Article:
Writer(s): Geezer Butler, Tony Iommi, Ozzy Osbourne, Bill Ward (see lyrics here)
Released: August 7, 1970
First Charted: August 29, 1970
Peak: 61 US, 79 CB, 58 HR, 1 CL, 25 AR, 4 UK, 54 CN, 18 AU, 5 DF (Click for codes to singles charts.)
Sales (in millions): -- US, 0.6 UK
Airplay/Streaming (in millions): -- radio, 274.6 video, 551.53 streaming
Click on award for more details.
About the Song:
The “three-chord classic [was] dashed off as last-minute album filler.” GW It was written and recorded so quickly that Ozzy Osbourne was reading the lyrics as he was singing. SF Tony Iommi wrote the “simple riff that chugged, paused, and kept prowling, like a predator always in search of its next meal” PF while the rest of the band headed to the bar. PF “The driving guitar and bass create a nervous energy to go along with Ozzy Osbourne’s desperate vocal.” SF
Lyrics for Black Sabbath songs were generally left to bassist Geezer Butler because, as Ozzy and guitarist Tony Iommi have said, they considered him the intelligent one. SF However, Butler said, “Basically, it’s just about depression, because I didn’t really know the difference between depression and paranoia. It’s a drug thing; when you’re smoking a joint you get totally paranoid…you can’t relate to people.” SF The song “foregrounds an adolescent sort of worry – about being depressed and not understanding the symptoms or root of it, about crying when others laugh, about breaking up with someone because ‘she couldn’t help me with my mind.’” PF The word “paranoid” is never used in the lyrics.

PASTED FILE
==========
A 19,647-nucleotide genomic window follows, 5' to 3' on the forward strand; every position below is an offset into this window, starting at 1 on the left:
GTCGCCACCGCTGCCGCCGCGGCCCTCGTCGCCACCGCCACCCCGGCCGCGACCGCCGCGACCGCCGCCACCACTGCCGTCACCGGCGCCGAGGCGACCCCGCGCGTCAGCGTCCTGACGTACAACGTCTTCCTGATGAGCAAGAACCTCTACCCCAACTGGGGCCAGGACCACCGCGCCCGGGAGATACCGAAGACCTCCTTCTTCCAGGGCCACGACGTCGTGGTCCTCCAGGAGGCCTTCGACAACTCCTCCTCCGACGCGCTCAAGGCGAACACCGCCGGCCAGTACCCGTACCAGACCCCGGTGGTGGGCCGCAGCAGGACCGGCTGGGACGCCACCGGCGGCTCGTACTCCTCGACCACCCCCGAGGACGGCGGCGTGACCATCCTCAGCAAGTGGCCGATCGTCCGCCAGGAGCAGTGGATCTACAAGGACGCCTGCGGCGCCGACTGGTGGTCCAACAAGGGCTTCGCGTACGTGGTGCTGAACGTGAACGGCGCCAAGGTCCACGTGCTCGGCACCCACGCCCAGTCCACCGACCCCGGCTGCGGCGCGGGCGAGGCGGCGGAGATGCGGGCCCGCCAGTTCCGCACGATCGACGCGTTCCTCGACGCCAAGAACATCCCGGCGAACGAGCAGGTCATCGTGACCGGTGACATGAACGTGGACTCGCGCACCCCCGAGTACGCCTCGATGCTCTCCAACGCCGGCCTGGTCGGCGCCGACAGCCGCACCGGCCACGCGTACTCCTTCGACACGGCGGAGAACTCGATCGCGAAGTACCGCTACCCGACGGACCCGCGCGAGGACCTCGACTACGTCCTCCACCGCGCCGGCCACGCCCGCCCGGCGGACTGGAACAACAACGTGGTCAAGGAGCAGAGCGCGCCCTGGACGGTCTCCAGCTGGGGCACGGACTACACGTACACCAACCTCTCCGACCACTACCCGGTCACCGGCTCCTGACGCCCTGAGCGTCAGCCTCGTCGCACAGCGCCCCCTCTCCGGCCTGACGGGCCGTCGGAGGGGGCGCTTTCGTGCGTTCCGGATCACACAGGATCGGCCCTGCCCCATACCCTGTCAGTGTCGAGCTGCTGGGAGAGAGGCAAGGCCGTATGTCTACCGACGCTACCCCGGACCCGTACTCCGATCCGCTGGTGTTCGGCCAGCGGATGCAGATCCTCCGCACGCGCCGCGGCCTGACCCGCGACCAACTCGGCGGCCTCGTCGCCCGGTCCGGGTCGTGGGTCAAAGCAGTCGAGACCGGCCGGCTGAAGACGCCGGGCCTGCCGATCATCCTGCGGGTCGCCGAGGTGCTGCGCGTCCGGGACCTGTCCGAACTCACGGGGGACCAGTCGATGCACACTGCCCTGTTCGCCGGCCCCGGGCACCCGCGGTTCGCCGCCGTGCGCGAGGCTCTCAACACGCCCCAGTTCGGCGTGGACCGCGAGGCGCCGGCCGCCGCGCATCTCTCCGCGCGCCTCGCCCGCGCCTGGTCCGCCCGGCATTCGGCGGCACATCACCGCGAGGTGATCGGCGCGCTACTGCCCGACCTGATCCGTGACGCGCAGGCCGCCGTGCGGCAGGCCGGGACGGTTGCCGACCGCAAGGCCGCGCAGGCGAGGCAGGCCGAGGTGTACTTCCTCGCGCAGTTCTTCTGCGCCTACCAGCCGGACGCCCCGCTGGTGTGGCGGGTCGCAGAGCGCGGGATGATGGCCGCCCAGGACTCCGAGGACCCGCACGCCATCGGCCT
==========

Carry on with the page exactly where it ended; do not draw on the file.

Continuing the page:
The record company, Vertigo, heard a hit and issued the “three-minute assault” PF as a single just six months after the band had released its debut album. Vertigo also pushed for renaming the album Paranoid (instead of the originally planned War Pigs) “to remind potential customers of the song they’d seen four long-haired weirdos headbang to on Top of the Pops.” PF “Despite virtually nonexistent radio play,” AMG “Paranoid” charted in the United States in an era “when it was far more fashionable to sing gentle acoustic songs about ‘getting back to the garden.’” GW
It “isn’t only a heavy-metal classic, but “presaged the coming of punk rock.” GW Cash Box said the “crashing, non-stop beat with gobs of bass and drums laced liberally with stinging, echoey vocals and hot guitar licks move the song along at a blistering pace.” WK The magazine also described it “as dense, musically as ‘Whole Lotta Love.’” WK The song has amusingly achieved the same level in Finland as Lynyrd Skynyrd’s “Free Bird” has in the United States where the audiences humorously request the song during other peoples’ concerts. WK
First posted 3/14/2022; last updated 8/3/2022.